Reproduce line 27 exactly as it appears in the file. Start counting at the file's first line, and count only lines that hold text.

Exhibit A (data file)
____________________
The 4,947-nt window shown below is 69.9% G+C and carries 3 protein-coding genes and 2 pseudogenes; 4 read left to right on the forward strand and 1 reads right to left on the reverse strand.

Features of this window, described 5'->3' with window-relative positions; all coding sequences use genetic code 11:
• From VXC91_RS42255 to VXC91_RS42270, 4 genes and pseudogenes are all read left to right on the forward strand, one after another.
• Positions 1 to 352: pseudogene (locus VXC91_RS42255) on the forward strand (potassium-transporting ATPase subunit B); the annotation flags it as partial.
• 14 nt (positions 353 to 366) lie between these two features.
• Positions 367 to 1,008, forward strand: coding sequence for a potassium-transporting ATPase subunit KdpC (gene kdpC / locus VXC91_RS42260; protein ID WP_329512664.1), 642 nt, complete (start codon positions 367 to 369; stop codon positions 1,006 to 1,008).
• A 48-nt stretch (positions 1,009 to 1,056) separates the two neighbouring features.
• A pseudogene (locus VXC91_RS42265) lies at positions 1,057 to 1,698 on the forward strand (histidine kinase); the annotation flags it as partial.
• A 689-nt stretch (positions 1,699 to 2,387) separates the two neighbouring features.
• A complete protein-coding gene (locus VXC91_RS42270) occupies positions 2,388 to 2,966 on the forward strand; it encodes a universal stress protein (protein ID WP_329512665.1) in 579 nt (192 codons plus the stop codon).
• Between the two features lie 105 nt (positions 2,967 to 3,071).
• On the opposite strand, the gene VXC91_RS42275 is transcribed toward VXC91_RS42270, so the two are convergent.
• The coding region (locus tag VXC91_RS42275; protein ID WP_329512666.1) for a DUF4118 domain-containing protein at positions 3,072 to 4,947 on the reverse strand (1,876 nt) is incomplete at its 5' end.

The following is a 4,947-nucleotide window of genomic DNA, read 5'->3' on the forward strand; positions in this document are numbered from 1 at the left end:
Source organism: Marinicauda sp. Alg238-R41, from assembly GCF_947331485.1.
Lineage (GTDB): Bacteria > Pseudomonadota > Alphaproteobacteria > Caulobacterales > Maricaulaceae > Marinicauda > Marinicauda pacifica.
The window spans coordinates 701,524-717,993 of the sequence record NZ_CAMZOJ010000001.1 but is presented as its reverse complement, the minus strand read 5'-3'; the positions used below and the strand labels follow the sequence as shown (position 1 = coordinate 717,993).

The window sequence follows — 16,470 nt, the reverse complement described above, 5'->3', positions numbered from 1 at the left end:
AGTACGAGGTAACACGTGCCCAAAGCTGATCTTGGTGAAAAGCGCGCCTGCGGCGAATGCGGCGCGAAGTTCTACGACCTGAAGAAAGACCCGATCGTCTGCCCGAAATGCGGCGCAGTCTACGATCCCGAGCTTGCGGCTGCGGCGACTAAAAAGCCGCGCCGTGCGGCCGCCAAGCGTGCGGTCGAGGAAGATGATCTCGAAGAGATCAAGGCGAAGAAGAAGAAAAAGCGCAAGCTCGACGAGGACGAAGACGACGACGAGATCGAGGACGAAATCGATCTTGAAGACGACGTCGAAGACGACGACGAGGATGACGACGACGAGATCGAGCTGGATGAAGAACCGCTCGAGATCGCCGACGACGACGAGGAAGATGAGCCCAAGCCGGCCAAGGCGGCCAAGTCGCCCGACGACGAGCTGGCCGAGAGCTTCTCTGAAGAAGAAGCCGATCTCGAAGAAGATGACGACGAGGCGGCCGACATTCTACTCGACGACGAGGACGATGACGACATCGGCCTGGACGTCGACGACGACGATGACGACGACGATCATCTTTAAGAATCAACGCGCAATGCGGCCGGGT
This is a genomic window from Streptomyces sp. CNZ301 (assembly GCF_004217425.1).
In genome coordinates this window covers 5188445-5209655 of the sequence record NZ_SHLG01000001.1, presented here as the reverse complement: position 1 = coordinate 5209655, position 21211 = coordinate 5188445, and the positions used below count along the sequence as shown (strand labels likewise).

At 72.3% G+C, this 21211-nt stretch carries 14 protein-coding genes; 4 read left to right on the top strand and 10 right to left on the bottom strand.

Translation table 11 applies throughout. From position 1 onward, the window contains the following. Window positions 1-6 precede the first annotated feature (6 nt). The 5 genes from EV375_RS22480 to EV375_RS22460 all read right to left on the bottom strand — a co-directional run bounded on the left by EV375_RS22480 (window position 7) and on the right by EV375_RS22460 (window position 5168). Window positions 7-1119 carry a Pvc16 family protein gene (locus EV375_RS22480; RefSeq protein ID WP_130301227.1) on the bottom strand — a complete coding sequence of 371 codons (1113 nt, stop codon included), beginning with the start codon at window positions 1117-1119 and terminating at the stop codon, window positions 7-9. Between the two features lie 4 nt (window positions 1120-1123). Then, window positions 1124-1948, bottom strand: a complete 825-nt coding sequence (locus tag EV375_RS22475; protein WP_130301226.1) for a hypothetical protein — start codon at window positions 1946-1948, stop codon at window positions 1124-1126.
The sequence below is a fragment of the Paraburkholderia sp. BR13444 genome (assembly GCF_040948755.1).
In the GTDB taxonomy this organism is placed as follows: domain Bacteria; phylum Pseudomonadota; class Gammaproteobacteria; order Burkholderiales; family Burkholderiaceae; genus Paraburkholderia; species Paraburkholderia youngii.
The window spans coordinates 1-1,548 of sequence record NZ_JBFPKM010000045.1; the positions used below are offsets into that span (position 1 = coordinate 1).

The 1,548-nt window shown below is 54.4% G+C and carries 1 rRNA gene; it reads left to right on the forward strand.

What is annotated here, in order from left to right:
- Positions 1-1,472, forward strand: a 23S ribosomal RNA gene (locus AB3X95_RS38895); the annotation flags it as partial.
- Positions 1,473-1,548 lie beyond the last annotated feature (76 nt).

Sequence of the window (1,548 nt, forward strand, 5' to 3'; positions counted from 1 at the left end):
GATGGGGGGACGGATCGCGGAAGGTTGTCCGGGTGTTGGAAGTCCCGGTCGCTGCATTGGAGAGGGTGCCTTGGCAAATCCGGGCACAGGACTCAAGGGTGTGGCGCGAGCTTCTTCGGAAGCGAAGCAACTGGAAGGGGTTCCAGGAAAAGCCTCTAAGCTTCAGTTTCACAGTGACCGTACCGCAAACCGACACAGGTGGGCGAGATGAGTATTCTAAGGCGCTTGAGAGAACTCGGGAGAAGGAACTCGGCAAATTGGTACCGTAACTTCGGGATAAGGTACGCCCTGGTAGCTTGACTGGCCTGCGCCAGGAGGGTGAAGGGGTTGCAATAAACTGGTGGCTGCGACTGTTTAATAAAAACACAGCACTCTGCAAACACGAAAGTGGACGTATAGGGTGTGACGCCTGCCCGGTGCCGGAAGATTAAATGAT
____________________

The 1,548-nt window shown below is 54.4% G+C and carries 1 rRNA gene; it reads left to right on the forward strand.